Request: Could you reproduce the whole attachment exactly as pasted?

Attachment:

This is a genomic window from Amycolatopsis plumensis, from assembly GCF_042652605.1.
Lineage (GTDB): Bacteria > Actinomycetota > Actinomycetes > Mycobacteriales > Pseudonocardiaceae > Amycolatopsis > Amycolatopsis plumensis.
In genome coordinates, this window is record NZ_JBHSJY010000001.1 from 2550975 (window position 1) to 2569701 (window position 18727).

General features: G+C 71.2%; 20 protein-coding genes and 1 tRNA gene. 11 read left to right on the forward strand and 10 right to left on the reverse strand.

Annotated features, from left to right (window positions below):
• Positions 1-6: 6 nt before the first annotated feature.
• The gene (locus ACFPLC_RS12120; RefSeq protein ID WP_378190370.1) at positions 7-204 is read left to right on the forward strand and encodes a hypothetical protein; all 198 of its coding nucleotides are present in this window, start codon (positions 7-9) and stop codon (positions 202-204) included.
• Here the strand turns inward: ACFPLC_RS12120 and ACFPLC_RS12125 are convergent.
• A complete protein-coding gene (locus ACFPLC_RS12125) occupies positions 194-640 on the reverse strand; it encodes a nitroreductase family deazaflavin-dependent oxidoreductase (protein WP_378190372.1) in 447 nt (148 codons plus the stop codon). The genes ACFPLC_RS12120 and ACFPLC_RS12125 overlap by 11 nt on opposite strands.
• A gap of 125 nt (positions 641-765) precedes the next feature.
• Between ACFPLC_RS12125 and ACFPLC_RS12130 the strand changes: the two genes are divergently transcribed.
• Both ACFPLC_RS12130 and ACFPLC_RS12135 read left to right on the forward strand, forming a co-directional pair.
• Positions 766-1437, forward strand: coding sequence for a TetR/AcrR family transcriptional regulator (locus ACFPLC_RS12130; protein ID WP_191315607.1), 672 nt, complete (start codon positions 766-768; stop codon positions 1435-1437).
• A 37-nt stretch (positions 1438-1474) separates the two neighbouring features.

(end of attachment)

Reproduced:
This is a genomic window from Amycolatopsis plumensis, from assembly GCF_042652605.1.
Lineage (GTDB): Bacteria > Actinomycetota > Actinomycetes > Mycobacteriales > Pseudonocardiaceae > Amycolatopsis > Amycolatopsis plumensis.
In genome coordinates, this window is record NZ_JBHSJY010000001.1 from 2550975 (window position 1) to 2569701 (window position 18727).

General features: G+C 71.2%; 20 protein-coding genes and 1 tRNA gene. 11 read left to right on the forward strand and 10 right to left on the reverse strand.

Annotated features, from left to right (window positions below):
• Positions 1-6: 6 nt before the first annotated feature.
• The gene (locus ACFPLC_RS12120; RefSeq protein ID WP_378190370.1) at positions 7-204 is read left to right on the forward strand and encodes a hypothetical protein; all 198 of its coding nucleotides are present in this window, start codon (positions 7-9) and stop codon (positions 202-204) included.
• Here the strand turns inward: ACFPLC_RS12120 and ACFPLC_RS12125 are convergent.
• A complete protein-coding gene (locus ACFPLC_RS12125) occupies positions 194-640 on the reverse strand; it encodes a nitroreductase family deazaflavin-dependent oxidoreductase (protein WP_378190372.1) in 447 nt (148 codons plus the stop codon). The genes ACFPLC_RS12120 and ACFPLC_RS12125 overlap by 11 nt on opposite strands.
• A gap of 125 nt (positions 641-765) precedes the next feature.
• Between ACFPLC_RS12125 and ACFPLC_RS12130 the strand changes: the two genes are divergently transcribed.
• Both ACFPLC_RS12130 and ACFPLC_RS12135 read left to right on the forward strand, forming a co-directional pair.
• Positions 766-1437, forward strand: coding sequence for a TetR/AcrR family transcriptional regulator (locus ACFPLC_RS12130; protein ID WP_191315607.1), 672 nt, complete (start codon positions 766-768; stop codon positions 1435-1437).
• A 37-nt stretch (positions 1438-1474) separates the two neighbouring features.